What is Law?


Law is a set of rules that a place or authority makes to regulate behavior. Its precise definition is a matter of ongoing debate.

Law has many different purposes, including keeping the peace, preserving rights and property, maintaining social stability and enabling orderly social change. Some legal systems serve these goals more effectively than others. For example, a nation that is ruled by an authoritarian government may keep the peace, maintain the status quo and protect minorities from majorities, but it might also oppress political opponents or suppress dissent.

The practice of law encompasses a broad range of fields, from family and property law to criminal and employment law. Some areas of law are comparatively simple, such as contract law, which regulates agreements that exchange goods or services. Other areas of law are considerably more complex, such as criminal or international law.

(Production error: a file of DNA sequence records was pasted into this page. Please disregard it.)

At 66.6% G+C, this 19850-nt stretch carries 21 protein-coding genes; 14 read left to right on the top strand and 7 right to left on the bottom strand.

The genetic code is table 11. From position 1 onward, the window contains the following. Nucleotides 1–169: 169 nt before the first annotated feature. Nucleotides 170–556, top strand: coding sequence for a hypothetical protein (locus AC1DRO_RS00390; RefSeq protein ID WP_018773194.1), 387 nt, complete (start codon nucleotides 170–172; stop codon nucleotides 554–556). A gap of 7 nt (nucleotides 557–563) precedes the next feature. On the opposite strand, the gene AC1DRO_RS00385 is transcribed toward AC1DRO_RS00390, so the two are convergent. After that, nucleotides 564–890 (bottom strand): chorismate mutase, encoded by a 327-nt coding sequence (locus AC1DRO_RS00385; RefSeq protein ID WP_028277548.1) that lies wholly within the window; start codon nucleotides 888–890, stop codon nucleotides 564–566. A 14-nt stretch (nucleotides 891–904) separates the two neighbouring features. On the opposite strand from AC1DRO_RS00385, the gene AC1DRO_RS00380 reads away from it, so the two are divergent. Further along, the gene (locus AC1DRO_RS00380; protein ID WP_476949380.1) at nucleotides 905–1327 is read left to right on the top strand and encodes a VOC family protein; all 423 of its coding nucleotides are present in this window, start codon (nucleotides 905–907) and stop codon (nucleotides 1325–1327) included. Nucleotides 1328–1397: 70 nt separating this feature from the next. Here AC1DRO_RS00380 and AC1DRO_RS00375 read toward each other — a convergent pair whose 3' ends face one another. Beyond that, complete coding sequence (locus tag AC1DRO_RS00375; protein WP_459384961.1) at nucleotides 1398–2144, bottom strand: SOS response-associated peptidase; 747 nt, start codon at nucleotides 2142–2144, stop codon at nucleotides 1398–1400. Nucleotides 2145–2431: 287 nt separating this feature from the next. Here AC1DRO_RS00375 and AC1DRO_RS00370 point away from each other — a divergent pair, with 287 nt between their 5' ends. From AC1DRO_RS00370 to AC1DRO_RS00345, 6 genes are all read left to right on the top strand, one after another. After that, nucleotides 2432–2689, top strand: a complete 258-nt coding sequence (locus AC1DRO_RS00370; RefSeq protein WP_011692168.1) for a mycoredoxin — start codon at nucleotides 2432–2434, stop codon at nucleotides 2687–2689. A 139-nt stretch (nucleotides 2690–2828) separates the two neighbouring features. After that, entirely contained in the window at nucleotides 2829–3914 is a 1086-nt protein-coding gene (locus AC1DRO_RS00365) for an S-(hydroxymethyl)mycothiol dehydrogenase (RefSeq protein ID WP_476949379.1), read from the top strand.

Modern legal systems are typically based on one of two traditions: common law or civil law. Countries that follow the former tradition have a legal system that derives from England, while those that follow the latter use the French Civil Code. Other systems exist, such as Islamic law and the laws of Eastern Asia, but these are less well-known outside their countries of origin.

The study of law involves the research and analysis of court decisions, statutes, codes, principles, analogies and statements by courts and other sources to determine “what the law is” in a particular situation. The resulting information is used to help ensure that justice is served.

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